Green-Sports stories built up in my in box while I was at the Green Sports Alliance Summit. Here are synopses of the most notable ones for your reading pleasure before you head out for the weekend.
PATAGONIA (WHO ELSE) GREENS SURFING
Diane Cardwell of the New York Times reported on Wednesday that the athletic apparel and equipment maker and retailer is greening, and perhaps revolutionizing the high performance surfing wet suit category.
Until now, most wet suits have been made from petroleum based products but, per Cardwell, Patagonia’s suit, which is already in stores, is fabricated from “a natural rubber (manufactured by Yulex) derived from a desert shrub…It is one way Patagonia is trying to nudge along a sport that has not always been environmentally conscious despite its roots in the natural world.” The new product will likely also find its way into the much bigger sneaker and yoga mat markets.
Rubber-based wetsuit, sold by Patagonia, which hopes to replace wetsuits made of petroleum based products. (Photo Credit: New York Times)
This is one of many examples of Patagonia, which is organized as a benefit or B-Corporation (there are about 900 in 26 US states and the District of Columbia. It requires executives to “take into account not just how decisions will affect shareholder value but also how they will affect the public, generally defined as society or the environment.”), leading the way among corporations in “walking the sustainability walk.”
FANS MORE LIKELY TO ATTEND SPORTING EVENTS WHEN VENUES RECYCLE
A new survey of 2,015 Americans by the Knoxville, TN-based Shelton Group “found that nearly one-third of Americans would be more likely to attend a game or concert if the stadium recycled and composted, and one in five say they would buy more food and beverages during the event.” This echoes research presented by Turnkey Intelligence at the Green Sports Alliance Summit last week that showed 81 percent of self-identified sports fans care about the environment (as opposed to 63 percent of the general population).
To my mind, this is yet another indication that sports teams, leagues and venues should not run away from greening programs, green sponsorships, etc. because of fears of getting caught up in the politics of climate change. Rather they should run towards greenness because fans are already moving in that direction. How hard and fast the sports industry runs towards the environment will determine how much of a force for good sports fans be.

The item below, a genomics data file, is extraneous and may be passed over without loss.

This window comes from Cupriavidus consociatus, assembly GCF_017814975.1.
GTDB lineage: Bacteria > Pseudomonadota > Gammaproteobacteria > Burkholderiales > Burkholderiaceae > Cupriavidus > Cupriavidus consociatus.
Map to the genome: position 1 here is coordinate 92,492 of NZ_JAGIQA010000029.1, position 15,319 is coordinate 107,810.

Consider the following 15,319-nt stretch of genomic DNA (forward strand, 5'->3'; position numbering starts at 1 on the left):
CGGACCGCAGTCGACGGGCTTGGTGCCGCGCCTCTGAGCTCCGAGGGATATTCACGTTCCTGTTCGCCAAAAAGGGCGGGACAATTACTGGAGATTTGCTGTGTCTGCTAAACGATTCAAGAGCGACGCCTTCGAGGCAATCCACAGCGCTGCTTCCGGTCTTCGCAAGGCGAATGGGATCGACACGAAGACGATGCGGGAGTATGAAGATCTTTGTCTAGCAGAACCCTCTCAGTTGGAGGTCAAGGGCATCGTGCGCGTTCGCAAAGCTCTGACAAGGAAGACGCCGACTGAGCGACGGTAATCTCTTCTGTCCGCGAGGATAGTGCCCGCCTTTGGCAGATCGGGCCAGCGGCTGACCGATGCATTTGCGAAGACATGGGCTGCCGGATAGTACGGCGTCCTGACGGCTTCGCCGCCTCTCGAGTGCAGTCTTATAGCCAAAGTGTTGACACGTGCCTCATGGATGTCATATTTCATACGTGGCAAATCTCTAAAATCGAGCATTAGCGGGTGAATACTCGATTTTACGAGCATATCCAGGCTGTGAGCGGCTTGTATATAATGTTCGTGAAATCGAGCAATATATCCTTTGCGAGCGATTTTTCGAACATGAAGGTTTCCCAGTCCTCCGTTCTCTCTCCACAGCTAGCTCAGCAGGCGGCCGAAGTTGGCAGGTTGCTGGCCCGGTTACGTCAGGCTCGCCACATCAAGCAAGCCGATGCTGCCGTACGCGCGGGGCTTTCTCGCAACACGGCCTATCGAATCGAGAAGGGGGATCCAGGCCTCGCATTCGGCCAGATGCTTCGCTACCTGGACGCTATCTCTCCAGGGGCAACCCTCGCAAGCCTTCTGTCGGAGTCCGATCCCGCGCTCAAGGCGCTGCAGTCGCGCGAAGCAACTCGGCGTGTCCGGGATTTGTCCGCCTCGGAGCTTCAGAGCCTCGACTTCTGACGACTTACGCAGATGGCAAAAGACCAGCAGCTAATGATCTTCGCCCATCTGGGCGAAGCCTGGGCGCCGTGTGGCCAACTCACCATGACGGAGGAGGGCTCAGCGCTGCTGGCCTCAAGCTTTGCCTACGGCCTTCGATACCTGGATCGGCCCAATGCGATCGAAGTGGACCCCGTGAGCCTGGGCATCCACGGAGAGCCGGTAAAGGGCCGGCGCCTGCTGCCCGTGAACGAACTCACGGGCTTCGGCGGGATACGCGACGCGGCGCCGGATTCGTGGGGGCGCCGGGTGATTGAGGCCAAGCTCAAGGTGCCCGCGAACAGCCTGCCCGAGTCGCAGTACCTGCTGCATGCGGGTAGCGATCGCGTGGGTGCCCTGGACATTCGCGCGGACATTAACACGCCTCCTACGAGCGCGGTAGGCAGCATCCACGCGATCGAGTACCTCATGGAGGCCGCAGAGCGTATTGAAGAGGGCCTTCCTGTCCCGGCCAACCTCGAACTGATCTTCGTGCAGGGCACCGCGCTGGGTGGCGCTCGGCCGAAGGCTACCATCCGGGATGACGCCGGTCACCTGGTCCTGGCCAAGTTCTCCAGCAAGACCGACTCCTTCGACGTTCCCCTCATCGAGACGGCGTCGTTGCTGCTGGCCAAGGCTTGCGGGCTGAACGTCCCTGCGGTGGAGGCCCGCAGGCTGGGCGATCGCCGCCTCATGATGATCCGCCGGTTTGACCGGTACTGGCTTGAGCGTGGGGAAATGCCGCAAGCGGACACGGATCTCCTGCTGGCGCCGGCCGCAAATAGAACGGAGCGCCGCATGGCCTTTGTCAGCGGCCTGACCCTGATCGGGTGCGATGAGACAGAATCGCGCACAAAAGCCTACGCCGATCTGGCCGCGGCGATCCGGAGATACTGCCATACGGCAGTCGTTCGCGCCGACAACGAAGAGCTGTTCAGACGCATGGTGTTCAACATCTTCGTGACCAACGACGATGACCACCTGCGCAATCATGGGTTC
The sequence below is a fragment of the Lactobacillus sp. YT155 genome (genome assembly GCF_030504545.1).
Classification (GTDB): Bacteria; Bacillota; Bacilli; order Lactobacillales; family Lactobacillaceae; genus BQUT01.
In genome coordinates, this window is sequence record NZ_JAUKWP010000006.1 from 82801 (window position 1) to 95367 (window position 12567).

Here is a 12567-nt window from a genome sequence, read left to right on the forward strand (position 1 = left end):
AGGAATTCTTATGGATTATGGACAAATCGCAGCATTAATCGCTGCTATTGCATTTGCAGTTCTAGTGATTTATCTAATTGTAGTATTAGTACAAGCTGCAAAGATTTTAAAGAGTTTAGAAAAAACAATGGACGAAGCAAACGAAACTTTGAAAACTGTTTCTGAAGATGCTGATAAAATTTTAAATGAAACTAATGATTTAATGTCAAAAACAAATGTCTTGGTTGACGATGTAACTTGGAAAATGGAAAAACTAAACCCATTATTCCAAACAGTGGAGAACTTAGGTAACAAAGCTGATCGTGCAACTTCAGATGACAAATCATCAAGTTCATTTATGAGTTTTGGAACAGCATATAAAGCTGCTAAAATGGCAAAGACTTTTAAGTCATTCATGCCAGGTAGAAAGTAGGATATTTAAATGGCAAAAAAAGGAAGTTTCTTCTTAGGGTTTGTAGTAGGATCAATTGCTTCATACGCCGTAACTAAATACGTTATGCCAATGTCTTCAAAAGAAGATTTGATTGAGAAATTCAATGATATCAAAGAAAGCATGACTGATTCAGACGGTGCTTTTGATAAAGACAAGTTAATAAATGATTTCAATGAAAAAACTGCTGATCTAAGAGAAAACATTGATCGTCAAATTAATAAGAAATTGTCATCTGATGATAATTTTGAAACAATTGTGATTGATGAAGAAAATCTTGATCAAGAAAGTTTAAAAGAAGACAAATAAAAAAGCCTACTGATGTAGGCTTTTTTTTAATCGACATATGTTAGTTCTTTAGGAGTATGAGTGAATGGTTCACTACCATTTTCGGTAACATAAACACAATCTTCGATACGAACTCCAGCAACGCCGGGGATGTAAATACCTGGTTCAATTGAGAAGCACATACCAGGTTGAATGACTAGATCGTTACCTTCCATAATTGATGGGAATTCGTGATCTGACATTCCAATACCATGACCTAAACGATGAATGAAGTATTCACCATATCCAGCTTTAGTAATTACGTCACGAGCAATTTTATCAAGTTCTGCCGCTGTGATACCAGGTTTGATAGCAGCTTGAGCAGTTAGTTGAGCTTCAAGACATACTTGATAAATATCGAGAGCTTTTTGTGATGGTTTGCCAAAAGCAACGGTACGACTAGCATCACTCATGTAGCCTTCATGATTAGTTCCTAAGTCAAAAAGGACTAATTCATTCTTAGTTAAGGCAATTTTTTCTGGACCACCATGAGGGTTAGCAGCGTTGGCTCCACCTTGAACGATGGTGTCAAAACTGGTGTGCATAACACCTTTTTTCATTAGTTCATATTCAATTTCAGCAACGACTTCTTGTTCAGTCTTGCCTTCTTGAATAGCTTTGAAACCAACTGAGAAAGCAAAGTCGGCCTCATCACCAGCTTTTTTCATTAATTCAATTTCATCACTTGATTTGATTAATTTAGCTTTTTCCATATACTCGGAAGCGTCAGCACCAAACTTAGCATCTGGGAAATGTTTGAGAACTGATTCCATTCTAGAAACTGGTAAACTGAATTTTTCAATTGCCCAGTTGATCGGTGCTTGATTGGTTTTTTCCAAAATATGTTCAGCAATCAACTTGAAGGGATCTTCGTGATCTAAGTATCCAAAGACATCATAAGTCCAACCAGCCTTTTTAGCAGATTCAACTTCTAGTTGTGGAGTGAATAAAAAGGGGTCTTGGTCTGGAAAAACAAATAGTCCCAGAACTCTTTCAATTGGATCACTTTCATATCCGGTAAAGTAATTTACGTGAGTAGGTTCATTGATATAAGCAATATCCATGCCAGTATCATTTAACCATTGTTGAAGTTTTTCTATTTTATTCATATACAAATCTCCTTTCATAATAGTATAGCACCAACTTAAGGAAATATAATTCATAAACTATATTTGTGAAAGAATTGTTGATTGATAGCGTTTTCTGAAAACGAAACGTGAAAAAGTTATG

INFOGRAPHIC ON WORLD CUP CARBON EMISSIONS
A post from Anna Lodge of the clever and must-check-out CarbonVisuals blog (Mission: To create “scientifically accurate volumetric images that help the audience make more sense of” climate data) puts the carbon emissions into perspective from the recently completed World Cup in Brazil.
Total emissions for the tournament were estimated at 2.723 million tonnes of CO2. The infographic shows what the CO2 footprint per player (3,700 tonnes) and per ticket sold (918 kg) would look like if that footprint were represented as an inflated soccer ball. In the case of the CO2 footprint per player, that ball would fill up the iconic Maracanã Stadium in Rio, host of the World Cup Final match.
Infographic, created by ClimateVisuals, that dimensionalizes the CO2 footprint per player at the 2014 World Cup in Brazil. (Credit: ClimateVisuals)
Never knew of the “B Corporation” designation—–learn something new every time I read the GSB!
B-Corporations are a growing form of corporate organization (others include S-Corporations, LLCs, 501(c)(3) non-profits). Patagonia and Ben & Jerry are the most well known to this point. Awareness amongst the general public of B-corps is currently low but is also growing. There’s a Green-Sports angle to B-Corps in that its founder, Jay Coen Gilbert, was one of the founders of And 1 Sneakers. I’m hopeful of interviewing Jay for a future GSB post. Stay tuned.